A £2.7billion deal has been struck to build a fleet of trains which will help cut journey times from Aberdeen and Inverness to London.
Transport Secretary Patrick McLoughlin confirmed that almost 500 carriages to run on the line will be manufactured in County Durham.
The Class 800 trains will start operating on the route, which runs south from Edinburgh, in 2018.
They are expected to cut journey times to London by 15 minutes and improve reliability.
There will be 19% more seats on each train.
Mr McLoughlin said: “We are building a world-class rail system and the Intercity Express programme is a key part of that.
“These new trains will transform rail travel between many of the great towns and cities of England and Scotland.”
Scotland Office Minister David Mundell said: “This is a phenomenal investment in one of Scotland’s key rail networks.”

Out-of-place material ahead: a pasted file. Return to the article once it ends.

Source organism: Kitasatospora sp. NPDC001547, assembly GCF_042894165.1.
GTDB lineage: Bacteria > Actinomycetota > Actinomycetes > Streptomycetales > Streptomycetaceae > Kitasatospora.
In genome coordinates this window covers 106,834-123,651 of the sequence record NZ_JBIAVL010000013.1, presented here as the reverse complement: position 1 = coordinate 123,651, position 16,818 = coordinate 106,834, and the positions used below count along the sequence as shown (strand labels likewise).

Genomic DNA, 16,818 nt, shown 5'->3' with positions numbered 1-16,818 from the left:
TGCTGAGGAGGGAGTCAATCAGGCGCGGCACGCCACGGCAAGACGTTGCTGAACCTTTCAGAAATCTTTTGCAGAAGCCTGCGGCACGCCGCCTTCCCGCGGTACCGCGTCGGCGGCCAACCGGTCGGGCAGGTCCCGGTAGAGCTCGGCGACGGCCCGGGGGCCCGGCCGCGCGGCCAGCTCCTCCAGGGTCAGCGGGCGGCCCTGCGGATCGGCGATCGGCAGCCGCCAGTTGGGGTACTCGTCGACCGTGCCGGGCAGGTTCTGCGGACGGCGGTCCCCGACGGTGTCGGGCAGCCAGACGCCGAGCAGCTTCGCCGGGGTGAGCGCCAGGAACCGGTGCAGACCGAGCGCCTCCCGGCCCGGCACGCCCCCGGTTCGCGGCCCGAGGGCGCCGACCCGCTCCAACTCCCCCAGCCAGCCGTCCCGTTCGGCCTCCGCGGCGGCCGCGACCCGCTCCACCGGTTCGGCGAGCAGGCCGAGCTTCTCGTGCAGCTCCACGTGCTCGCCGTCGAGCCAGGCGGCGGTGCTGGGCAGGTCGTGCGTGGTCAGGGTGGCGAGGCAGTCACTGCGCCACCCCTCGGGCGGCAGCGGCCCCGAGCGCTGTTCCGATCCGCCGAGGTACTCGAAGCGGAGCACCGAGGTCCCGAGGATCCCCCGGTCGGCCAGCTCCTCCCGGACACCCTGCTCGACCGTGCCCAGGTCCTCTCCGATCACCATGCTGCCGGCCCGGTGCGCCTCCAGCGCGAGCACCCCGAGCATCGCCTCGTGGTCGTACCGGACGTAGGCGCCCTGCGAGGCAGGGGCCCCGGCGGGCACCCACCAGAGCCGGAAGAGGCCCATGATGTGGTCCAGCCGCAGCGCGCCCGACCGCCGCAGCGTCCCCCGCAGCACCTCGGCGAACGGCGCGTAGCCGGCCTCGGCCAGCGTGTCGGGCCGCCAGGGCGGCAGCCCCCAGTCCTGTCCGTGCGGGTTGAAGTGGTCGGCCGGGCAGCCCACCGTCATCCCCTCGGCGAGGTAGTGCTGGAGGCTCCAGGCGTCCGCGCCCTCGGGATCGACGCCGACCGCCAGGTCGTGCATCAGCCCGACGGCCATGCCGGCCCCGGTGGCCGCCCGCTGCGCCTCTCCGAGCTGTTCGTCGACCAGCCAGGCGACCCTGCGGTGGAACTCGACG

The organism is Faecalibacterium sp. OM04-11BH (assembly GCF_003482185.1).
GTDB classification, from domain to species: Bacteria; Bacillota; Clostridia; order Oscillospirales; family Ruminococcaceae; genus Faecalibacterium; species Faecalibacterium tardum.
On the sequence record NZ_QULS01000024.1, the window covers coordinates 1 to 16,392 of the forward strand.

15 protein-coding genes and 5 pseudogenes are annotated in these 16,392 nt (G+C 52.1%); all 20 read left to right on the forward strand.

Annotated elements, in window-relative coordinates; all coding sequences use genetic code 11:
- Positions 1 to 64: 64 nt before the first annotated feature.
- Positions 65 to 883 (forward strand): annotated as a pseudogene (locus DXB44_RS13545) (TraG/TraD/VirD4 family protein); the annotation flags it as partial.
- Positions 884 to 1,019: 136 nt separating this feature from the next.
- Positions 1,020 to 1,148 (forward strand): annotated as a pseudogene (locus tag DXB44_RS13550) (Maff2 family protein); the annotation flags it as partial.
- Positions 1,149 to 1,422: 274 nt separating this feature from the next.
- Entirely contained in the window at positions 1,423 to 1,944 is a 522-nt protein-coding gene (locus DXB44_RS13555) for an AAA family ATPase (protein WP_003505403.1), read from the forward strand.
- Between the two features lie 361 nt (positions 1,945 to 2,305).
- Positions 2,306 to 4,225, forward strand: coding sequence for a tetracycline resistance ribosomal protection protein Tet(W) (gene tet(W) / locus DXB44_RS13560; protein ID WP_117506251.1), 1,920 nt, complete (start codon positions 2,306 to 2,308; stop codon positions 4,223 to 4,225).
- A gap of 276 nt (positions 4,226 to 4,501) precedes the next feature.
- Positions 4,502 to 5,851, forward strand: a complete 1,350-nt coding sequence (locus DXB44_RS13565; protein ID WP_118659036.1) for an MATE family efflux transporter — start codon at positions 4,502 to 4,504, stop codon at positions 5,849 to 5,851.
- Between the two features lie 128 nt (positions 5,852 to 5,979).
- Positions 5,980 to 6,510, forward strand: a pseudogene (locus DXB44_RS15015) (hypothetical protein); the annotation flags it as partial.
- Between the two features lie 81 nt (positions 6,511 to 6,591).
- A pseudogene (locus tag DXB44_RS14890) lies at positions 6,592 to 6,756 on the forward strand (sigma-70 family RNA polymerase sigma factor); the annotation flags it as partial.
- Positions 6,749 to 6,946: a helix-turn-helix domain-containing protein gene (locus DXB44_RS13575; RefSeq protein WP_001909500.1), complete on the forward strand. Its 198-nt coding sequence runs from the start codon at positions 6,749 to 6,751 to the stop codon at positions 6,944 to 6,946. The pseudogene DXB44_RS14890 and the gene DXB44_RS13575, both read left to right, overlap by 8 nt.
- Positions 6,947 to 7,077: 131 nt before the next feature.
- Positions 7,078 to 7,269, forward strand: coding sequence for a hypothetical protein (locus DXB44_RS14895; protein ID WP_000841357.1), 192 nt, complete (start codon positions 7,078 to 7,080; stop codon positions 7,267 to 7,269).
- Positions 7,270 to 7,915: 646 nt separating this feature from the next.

The contract to deliver the carriages has been agreed with Agility Trains, a consortium of Hitachi Rail Europe and John Laing.
A total of 866 carriages will be manufactured at Newton Aycliffe for use on the East Coast and Great Western main lines, creating 730 jobs.
In addition to the 497 carriages confirmed for the East Coast line, a further 369 carriages will be used on the Great Western line from 2017.
The Hitachi-led consortium, Agility Trains, was named as the preferred bidder for the contract in February 2009, during the last Labour government, but a final deal has been beset by delays.
The UK Government is controversially moving to re-privatise the East Coast main line, which has been in public ownership since November 2009, when National Express pulled out.